A 70-year-old woman in Hong Kong has just become the second ever recorded case of rat-specific hepatitis E in humans, worrying Chinese researchers. One case could be an anomaly. Two cases could mean that the disease is becoming transmissible between species.

"Because the rat … strain is very different from the human strain, people think it wouldn't be able to jump to humans," said Siddharth Sridhar, one of the principal researchers at Hong Kong University.

"This was a clinical discovery."

The woman, who has a compromised immune system, was admitted to hospital in May of 2017, complaining of a variety of symptoms consistent with the human version of hepatitis E, including abdominal pain, loss of appetite, weight loss, and headaches, the Hong Kong Health Department said on Wednesday.

She was treated and sent home, and has since recovered.

But in September of this year, when an immunocompromised 56-year-old Hong Kong man from the Choi Wan Estate in Kowloon became the first known case of rat hepatitis in humans, health officials started investigating.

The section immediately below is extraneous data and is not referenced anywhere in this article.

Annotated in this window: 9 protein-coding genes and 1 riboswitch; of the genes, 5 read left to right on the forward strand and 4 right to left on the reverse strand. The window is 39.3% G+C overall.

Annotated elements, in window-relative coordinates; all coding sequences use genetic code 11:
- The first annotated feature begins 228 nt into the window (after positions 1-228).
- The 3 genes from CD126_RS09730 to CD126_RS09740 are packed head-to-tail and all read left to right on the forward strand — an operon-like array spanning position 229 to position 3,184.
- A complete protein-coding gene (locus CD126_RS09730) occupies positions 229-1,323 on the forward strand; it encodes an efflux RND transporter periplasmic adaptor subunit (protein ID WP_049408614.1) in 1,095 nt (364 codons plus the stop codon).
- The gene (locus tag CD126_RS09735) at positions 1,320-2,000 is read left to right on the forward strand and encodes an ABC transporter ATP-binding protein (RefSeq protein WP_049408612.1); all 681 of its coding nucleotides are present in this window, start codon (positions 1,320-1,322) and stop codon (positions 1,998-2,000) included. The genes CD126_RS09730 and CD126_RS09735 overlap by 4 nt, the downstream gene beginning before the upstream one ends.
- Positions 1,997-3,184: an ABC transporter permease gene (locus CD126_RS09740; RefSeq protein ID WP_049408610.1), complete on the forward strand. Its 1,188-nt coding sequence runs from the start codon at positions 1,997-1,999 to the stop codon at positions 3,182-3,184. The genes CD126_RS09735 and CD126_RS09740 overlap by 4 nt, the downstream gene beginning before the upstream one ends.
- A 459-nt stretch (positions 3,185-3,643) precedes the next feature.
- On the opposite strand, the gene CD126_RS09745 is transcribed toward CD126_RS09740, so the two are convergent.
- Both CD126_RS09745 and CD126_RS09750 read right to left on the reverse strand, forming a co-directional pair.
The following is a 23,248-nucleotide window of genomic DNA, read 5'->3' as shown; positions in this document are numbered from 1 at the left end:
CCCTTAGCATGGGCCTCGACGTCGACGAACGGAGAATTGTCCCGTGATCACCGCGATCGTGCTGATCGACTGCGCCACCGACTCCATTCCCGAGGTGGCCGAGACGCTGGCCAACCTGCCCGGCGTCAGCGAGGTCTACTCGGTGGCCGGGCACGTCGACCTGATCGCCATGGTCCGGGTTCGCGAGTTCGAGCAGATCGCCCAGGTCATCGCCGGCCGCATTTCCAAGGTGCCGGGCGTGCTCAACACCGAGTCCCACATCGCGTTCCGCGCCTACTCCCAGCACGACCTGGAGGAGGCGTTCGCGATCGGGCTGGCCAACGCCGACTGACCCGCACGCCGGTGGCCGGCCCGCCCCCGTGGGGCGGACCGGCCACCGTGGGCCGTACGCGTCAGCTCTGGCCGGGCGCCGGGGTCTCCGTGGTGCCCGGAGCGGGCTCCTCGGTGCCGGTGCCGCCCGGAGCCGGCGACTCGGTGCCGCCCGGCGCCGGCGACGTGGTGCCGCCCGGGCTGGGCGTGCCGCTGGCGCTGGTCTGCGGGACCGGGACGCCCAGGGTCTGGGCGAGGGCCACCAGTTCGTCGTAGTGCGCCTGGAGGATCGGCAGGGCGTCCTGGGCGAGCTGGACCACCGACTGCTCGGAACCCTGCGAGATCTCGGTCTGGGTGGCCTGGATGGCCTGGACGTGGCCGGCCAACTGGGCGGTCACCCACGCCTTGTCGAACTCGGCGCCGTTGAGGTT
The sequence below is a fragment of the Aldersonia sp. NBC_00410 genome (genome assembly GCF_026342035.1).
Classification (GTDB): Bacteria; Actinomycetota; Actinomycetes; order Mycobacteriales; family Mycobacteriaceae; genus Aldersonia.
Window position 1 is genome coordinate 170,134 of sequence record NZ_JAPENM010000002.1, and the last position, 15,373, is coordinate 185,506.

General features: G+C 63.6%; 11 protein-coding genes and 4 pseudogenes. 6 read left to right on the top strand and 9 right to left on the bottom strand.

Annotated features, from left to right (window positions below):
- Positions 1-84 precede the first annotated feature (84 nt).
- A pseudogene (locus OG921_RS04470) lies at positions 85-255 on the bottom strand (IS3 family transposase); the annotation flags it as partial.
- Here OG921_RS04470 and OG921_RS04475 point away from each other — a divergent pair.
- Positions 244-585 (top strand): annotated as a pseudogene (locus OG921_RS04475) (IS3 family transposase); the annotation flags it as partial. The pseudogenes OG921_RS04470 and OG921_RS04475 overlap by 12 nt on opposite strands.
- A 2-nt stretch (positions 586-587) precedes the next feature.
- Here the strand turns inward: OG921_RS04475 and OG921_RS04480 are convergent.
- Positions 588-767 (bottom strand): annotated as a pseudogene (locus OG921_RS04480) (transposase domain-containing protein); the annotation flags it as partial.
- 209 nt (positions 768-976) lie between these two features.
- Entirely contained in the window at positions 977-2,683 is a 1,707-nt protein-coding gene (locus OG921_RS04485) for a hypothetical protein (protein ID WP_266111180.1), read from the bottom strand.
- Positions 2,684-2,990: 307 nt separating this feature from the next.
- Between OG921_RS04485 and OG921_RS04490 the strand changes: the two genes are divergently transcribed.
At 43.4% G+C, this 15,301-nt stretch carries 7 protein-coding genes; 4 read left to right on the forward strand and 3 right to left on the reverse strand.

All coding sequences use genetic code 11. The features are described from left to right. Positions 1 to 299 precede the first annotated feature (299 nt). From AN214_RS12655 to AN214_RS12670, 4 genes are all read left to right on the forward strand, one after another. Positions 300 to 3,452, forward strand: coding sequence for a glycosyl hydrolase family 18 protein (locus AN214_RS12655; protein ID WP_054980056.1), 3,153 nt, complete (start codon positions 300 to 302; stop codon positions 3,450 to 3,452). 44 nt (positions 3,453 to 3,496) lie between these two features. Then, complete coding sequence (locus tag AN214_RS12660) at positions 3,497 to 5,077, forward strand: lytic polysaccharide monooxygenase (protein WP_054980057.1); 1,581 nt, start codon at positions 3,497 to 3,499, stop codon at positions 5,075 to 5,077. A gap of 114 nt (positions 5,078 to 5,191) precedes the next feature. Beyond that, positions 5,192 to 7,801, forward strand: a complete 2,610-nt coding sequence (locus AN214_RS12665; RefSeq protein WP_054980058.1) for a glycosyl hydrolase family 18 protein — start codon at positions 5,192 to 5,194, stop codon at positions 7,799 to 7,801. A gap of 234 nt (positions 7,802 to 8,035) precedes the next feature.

They tested the saved blood samples of 70 patients in the hospital who had been diagnosed with hepatitis E, and the woman - from the Wong Tai Sin district, also in Kowloon, just 3 kilometres from the Choi Wan Estate, and hospitalised within weeks of the man - came up positive.

However, while the two strains are what Sridhar described as "uncannily similar," there is no direct link between the two patients.

The human version of hepatitis E is spread when traces of human faeces containing the virus contaminate water, objects, or hands that come into contact with the mouth. It can also be contracted from eating undercooked meat, but by far the most common vector is faeces-contaminated drinking water.

Exactly how it's transmitted by rats is unclear, but Hong Kong in recent years has been plagued by a growing rat population.

When the first case was discovered, researchers speculated that the man had eaten food contaminated with rat droppings; or, possibly, been bitten by a rat without noticing.

The source of the woman's infection could not be determined either. She reported that she hadn't noticed rats in her home, and that she didn't recall any contact with rats. But that doesn't mean the rats weren't there.

"Not seeing did not mean there was no contact," Sridhar said. "It was possible that rodents' excreta somehow got into food which the patient ate."

In September, experts at Hong Kong University said the first case was a wake-up call to improve public hygiene, and Hong Kong's Centre for Health Protection has urged the Food and Environmental Hygiene Department to implement rodent control measures.